Our revealing 1998 visit to Cadzow Castle
Cadzow Castle sits on top of a escarpment just outside Hamilton and down a path from Chatelherault.
We visited the grounds in 1998, walking down from Chatelherault, past the famous Cadzow oak trees, and across the Duke’s Bridge over the Avon Gorge to the castle ruins.
This was before the excavations started and our views and access were not hindered by scaffolding, only by a perimeter fence. This is as close as a visitor could get to the ruins at the time (views may be even more restricted today, thanks to all the scaffolding).
Click on the images to see larger versions.
Some history of Cadzow Castle
The castle ruins that are visible today are likely the second Cadzow castle to be built in the area.
The first, an ancient wooden structure, was built around the 12th century and only survives now as a mound of earth. (Cadzow was the original name of the estate and parish of Hamilton.)
The structure is thought to have been used as a hunting lodge by David I (1124-1153) and his successors in the 12th century. He issued royal charters here as early as 1139.
Historians believed that the site of the earlier castle was above the Coven Burn, just west of the Avon River and south of the Old Avon bridge. Today, this site has been developed for housing.
Following the forfeiture of the Cadzow lands, Robert I granted the estate to Walter Fitzgilbert of Homildoun in Northumberland. His motte (a fortification with a wooden or stone keep situated on a raised area of ground) remains close to the mausoleum.
This family name evolved to become Hamilton and in 1455 the town and district formally adopted the name of Hamilton, resulting in a Lordship of Parliament for Sir James Hamilton. Cementing the new national importance of the Hamilton family, Sir James married Princess Mary Stewart, sister to James the third.
The family gained the title Earls of Arran and in the reign of Mary Queen of Scots, the second Earl was appointed Governor of the Realm. The Hamiltons were then awarded the title Dukes of Chatelherault by Henri the second of France.
The currently-visible Cadzow Castle was likely built by this new powerful Hamilton family about two hundred years after their takeover of the Barony of Cadzow. Architectural features like its ‘dumb-bell’ and ‘wide-mouthed’ gun loops place construction sometime between 1475 and 1550.
The present tower house within a courtyard and its subsidiary buildings dates from 1540 and represents an early example of a castle built to withstand artillery, although subsequent events indicate this was not a successful objective.
There are not many historical references to the castle, but we do know that Mary, Queen of Scots, stayed there following her escape from Lochleven Castle in 1568.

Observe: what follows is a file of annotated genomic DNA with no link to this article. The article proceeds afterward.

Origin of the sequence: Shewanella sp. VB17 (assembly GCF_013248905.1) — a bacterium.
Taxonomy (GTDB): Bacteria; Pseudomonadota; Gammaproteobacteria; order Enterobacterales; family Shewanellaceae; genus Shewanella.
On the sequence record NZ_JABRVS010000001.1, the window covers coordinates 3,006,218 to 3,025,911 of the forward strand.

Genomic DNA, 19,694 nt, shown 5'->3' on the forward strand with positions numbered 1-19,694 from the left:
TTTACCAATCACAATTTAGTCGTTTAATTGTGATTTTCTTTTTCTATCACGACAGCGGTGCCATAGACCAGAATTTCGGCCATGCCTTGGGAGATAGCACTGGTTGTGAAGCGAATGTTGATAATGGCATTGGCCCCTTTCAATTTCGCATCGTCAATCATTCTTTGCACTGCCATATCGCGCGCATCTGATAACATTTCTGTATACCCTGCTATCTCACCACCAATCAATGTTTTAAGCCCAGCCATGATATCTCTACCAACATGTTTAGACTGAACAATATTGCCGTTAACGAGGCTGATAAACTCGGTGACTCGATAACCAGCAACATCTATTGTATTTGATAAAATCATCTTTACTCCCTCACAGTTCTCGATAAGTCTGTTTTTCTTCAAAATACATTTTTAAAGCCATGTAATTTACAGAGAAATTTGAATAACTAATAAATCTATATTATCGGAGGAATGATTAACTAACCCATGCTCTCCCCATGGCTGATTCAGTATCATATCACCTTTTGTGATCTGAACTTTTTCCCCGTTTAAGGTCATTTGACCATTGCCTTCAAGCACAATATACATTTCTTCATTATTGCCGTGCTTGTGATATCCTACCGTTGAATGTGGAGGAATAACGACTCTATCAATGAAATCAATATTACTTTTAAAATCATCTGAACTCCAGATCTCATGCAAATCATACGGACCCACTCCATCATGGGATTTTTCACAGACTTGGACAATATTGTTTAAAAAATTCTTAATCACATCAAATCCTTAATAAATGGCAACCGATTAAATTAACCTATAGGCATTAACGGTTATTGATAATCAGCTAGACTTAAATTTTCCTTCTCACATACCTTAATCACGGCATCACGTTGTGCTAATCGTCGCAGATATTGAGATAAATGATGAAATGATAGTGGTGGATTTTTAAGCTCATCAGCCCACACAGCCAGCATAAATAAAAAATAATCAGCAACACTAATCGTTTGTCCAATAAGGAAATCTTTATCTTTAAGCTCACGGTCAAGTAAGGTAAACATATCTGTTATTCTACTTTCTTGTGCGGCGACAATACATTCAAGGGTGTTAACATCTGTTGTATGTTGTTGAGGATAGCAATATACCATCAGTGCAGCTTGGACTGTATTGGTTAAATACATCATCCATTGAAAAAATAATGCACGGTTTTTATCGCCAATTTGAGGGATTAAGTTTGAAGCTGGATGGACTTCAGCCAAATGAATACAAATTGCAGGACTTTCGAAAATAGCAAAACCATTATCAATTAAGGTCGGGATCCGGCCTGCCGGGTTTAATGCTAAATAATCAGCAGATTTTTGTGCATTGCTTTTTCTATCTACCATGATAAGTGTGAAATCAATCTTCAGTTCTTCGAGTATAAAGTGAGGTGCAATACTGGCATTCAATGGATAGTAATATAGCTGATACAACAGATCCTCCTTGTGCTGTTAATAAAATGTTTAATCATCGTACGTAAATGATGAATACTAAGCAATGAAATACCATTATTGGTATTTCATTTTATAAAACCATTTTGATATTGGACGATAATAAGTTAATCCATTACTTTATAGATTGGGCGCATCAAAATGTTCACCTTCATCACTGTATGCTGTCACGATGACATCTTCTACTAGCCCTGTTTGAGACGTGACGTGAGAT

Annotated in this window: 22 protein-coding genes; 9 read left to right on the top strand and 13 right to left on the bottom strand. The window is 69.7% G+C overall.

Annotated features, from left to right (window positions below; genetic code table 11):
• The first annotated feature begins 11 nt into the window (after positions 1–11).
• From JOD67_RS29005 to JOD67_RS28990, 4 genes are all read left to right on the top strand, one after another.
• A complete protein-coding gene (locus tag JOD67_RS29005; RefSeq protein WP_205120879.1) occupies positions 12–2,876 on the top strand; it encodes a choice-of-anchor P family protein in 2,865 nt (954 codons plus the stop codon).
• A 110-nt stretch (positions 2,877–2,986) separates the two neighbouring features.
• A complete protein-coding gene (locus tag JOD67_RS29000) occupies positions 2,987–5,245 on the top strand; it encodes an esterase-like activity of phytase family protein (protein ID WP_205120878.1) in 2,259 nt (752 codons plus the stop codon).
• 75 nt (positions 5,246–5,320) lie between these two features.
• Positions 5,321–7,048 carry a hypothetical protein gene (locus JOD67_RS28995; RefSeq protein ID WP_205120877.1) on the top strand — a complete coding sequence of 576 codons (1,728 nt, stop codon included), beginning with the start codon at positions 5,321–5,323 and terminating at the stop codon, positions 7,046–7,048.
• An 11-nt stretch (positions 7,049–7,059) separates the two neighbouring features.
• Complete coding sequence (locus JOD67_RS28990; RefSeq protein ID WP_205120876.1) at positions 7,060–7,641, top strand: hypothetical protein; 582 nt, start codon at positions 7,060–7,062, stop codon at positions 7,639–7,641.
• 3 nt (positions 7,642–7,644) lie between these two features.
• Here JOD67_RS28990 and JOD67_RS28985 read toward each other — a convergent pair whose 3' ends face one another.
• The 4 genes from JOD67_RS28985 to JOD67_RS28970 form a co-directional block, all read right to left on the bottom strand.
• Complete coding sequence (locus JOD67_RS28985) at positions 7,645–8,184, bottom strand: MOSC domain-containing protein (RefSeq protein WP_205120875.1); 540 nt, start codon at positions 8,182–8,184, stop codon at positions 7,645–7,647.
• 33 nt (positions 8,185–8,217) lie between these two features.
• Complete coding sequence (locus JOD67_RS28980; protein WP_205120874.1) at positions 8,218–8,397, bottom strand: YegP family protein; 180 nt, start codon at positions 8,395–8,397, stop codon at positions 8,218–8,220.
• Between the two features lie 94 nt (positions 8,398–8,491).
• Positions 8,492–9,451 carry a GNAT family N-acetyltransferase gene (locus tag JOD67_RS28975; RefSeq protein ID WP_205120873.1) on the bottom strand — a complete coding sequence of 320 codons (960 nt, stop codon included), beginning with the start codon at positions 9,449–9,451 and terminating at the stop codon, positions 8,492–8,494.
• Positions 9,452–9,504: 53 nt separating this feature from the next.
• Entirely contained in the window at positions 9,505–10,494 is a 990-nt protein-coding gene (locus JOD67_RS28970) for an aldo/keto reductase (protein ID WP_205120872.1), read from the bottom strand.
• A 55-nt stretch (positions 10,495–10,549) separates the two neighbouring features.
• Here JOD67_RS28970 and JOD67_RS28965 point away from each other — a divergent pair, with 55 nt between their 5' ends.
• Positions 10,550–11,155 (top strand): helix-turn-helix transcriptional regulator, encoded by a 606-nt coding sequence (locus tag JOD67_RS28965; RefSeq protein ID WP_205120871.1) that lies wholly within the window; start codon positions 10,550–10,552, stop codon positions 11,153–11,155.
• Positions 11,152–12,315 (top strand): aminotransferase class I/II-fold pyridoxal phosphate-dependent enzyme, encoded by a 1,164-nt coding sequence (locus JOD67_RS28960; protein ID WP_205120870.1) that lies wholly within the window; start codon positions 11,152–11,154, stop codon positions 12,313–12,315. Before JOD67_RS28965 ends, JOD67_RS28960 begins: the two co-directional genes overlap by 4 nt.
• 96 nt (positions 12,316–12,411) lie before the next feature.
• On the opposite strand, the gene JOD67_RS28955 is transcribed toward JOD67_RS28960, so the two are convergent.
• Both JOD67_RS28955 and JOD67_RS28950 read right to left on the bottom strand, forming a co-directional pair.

In 1570 the Earl of Lennox besieged the castle during his fight with the Hamiltons, and it surrendered within 2 days.
Later during the 16th century (some say 1579), the castle was destroyed by forces of the Earl of Mar, regent for James VI, as retaliation against the Hamiltons for their support of Mary. The castle’s walls show the result of artillery warfare in the late medieval period.
Is Cadzow castle significant to the Cadzow story?
It is almost a certainty that this structure was constructed and named Cadzow Castle simply because it was on the former Barony of Cadzow lands — not because of any association with the ancient Cadzow family.
It’s more likely that the first structure, King David I’s hunting lodge, pre-dates the forfeiture and was used during the time that the Cadzow family lived on the lands of the Barony of Cadzow. Of course, all that changed when the Cadzow folks made their fateful decision to side with the English.
Today, the site is owned and managed by Historic Environment Scotland. Due to its ruined state, visitors can only view the exterior of the castle. The structure is unstable and is largely supported by scaffolding.
Previously, some believed that the present Cadzow Castle may have been built over the foundations of an earlier structure. However, the excavations of 2000 – 2003 found no evidence of an earlier medieval fortification at the site nor any large settlement to compete with the traditional medieval settlement of Cadzow, recently discovered adjacent to the M74 motorway.
You can check these web sites for the latest Cadzow Castle information.
Sir James Hamilton 6th Baronet, is my 14th great grandfather, and Baron Alexander Burnet 4, was my 12th great grandfather. As an American, we have lost our place in our ancestry, and thanks to Google, and family search sites are finally able to learn who are family were, but the rest is all lost to us. I have many royals in my family, from both sides, and was wondering how, and where can I go to learn more about them?